“I’d rather chew glass than play through a solid state amp.” This from a hardcore guitarist who was clearly committed to his tube amplifier.
When I was first touring, the state of the art of a sound system was not like it is today. Those systems were more of a sound reinforcement system, that is to say, they tried to get the vocals on top of the backline. And the backline generally had to have enough power to punch through all the stage noise.
I bought a Roland JC-120 way back then. Likely 1975 I think. Whenever it was first introduced. Sold it some years later.
Big brute. Two 12-inch speakers. 120 Watts of solid state power.
It was loud. And clean. No such thing as edge-of-breakup tone on this amp.
The band I played in back then was pretty successful but alas existed before the Internet. Which means it was pretty invisible today. I can’t find any shots of the rig I used back then. It would have looked something like this:
I do remember that I only had a few pedals on that tour. An MXR Distortion+, an MXR Flanger, a Cry Baby wah. I think we tuned to the piano as we also toured with a horn section. I guess I was primarily focused on playing clean with this amp.
Sweetwater posted a story on the history of the JC-120 which you can find over here.
The unique character of the amp, aside from its clean tone, was the built in chorus. Roland used the chorus circuit from that amp to launch the first chorus pedal and the first BOSS pedal ever made, the CE-1 Chorus Ensemble. That was in 1976. Here is what that chorus pedal looked like:
If you have $1,500 or so to spend, you can find these pedals used on Reverb. A vintage Roland JC-120 can be found for much less money. Not as portable though.
How many plugins do I own?
How many plugins do I use?
Just a few.
But lately it has gone way out of control. Like a guitar player buying yet another overdrive pedal, I have fallen into the shiney new toy syndrome. SSL had been running an essentials bundle sale: a channel strip and a bus compressor. Only $49! Sold.
So I went to find the channel strip plugin to give it a spin.
What? How many EQ plugins do I own? Too many to list. I eventually did find it of course. But then I went looking for the bus compressor.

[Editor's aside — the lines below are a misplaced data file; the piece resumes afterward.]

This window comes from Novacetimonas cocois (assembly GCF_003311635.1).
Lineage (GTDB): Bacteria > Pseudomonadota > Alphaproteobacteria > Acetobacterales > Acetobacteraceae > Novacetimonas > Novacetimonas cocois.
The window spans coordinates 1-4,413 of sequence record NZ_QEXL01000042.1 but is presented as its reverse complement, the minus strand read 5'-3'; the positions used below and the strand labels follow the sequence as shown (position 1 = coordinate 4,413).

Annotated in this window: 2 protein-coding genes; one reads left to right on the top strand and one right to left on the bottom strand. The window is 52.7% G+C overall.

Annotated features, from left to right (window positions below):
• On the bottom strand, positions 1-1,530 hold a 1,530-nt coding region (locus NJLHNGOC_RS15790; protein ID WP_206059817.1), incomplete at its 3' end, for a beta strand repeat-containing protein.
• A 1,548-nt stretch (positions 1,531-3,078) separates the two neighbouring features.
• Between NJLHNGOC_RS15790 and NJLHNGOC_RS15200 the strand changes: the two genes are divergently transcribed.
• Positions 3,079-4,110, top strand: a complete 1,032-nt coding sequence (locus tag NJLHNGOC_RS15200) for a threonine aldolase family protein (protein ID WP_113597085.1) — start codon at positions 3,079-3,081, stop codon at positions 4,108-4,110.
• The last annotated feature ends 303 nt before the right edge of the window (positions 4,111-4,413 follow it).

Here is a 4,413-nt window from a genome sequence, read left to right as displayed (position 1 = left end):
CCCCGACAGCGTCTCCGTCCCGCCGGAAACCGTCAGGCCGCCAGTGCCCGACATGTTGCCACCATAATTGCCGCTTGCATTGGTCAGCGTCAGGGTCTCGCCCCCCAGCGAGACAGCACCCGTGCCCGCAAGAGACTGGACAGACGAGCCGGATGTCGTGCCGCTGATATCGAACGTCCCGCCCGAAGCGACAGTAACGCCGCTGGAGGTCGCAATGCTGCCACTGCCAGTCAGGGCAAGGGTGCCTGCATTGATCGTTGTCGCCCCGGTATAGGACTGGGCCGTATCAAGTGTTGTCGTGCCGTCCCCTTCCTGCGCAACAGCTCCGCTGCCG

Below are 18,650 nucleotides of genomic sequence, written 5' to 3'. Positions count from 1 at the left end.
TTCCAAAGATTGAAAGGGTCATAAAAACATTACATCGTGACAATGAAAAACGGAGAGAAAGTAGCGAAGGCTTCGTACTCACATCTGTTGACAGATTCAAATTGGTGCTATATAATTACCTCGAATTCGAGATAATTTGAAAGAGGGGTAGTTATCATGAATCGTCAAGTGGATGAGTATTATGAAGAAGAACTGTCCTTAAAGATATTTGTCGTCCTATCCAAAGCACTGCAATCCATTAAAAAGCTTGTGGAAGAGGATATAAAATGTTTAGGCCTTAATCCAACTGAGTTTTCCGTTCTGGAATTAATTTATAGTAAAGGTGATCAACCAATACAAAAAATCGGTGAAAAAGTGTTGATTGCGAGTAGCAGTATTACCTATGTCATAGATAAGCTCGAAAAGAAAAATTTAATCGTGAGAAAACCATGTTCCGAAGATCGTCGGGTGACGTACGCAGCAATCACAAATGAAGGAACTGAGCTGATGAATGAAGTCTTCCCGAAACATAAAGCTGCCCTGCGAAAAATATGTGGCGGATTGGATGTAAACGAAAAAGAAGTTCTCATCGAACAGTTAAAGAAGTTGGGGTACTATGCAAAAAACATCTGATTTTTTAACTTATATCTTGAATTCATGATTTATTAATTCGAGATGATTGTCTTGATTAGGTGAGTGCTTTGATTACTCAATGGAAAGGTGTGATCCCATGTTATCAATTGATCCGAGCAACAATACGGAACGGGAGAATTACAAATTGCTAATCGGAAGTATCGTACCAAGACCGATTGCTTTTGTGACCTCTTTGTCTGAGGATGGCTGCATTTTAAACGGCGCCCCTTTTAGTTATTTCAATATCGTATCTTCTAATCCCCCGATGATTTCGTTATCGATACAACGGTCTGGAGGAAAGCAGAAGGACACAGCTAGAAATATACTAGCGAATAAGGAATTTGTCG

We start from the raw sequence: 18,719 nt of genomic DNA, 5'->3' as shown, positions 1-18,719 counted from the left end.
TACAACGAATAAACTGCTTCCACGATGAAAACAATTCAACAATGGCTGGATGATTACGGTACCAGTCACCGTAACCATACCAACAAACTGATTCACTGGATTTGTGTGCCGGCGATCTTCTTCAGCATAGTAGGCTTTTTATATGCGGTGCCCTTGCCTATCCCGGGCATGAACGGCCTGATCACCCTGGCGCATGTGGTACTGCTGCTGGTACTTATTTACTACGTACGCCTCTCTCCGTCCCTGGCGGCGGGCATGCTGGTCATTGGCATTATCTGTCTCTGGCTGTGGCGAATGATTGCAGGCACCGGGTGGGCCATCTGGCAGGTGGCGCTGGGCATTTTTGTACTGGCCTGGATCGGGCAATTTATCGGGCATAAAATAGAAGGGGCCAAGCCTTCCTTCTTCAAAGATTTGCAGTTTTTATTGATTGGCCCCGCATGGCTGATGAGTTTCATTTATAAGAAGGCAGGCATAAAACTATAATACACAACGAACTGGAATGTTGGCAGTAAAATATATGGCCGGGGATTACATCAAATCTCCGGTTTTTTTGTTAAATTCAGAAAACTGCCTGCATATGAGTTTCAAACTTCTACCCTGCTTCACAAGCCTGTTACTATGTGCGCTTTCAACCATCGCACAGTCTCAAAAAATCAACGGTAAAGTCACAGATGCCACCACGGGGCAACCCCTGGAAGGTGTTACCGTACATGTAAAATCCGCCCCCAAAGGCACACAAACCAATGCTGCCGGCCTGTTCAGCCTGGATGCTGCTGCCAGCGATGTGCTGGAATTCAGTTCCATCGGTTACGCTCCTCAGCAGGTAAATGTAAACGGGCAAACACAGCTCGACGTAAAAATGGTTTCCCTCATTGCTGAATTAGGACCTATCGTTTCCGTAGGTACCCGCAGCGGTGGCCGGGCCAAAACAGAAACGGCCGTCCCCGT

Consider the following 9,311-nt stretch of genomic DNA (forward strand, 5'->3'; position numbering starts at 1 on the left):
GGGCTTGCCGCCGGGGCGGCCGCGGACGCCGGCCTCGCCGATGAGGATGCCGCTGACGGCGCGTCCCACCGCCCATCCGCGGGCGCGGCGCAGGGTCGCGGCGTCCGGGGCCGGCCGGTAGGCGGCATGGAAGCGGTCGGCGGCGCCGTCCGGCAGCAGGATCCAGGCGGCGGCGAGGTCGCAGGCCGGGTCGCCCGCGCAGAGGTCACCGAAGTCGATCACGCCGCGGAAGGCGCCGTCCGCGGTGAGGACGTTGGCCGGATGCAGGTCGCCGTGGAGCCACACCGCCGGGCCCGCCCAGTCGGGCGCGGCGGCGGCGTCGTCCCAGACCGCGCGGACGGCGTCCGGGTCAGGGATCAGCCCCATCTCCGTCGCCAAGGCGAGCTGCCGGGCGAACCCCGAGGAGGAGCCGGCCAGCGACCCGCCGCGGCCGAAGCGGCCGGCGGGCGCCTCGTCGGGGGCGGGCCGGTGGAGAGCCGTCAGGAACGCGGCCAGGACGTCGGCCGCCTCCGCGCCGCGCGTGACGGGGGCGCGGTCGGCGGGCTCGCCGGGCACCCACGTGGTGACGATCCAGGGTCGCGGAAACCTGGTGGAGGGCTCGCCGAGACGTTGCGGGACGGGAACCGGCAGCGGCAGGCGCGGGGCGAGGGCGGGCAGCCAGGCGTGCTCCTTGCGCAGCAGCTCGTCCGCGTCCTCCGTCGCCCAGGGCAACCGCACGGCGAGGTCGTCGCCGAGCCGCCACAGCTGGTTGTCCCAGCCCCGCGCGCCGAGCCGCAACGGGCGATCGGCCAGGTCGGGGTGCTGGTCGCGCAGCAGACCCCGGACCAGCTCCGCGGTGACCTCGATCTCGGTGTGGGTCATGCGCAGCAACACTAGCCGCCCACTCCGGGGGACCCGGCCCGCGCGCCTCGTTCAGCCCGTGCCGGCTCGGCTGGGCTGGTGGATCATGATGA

My, my. This has gone way out of control. When I need an EQ, most of the time I reach for my FabFilter Pro Q3. This one:
It has everything I need. And yet, every once in a while, I reach for a different plugin. Why? I don’t really know. Maybe it is a plugin that adds some colour, or is voiced a certain way. Whatever. Too many choices means I go for the tried and true.
Compression? Well, that is a bit of a different story. There I could justify having a few different types of compressors: VCA, FET, optical, tube and pulse width modulation. Or maybe just use this one:
At this point in my life it is not worth the effort to comb through all of the plugins and toss the ones I never use. Avid does not make plugin management easy. Aside from some basic classification settings (flat, category, manufacturer) it takes work to dive into some arcane folders hidden deep within the machine and to pull out the plugins you don’t want and throw them into an unused folder just in case.
A bit like the 30 plus terabytes of data I have stored on my NAS. Easier to leave it there than to go and organize it.
Now, where was that SSL bus compressor?
What one thing has travelled with you for most of your life? For me it is a guitar.
I don’t remember all of the details around when I first brought the guitar home. Steve Kirman, of Steve’s Music in Montreal, sold me the guitar. I was young. It was my first big purchase and my first good acoustic guitar.
When I retired, downsized and began travelling in 2018, I left that guitar with my oldest son. Our travels were interrupted by the pandemic and we are no longer travelling as much. Now that we have a new place in Canada, my guitar could come back home.
I named the guitar “Elizabeth”. Not sure why. It just seemed to be a thing back then, naming guitars.
I checked the serial number to date the guitar and here is what I found:
With the serial number 97313, the guitar was built in 1974 — 48 years ago. I was 16 years old as I purchased it just before my 17th birthday. It is one of the very few possessions that has been with me throughout my life.
It has a few bumps and dings. One year I had left it in the trunk of my car. There was so much heat that the glue holding the bridge gave way. A bit of an expensive repair back then.
The Guild D40 is still in production. As I appear to be for the moment.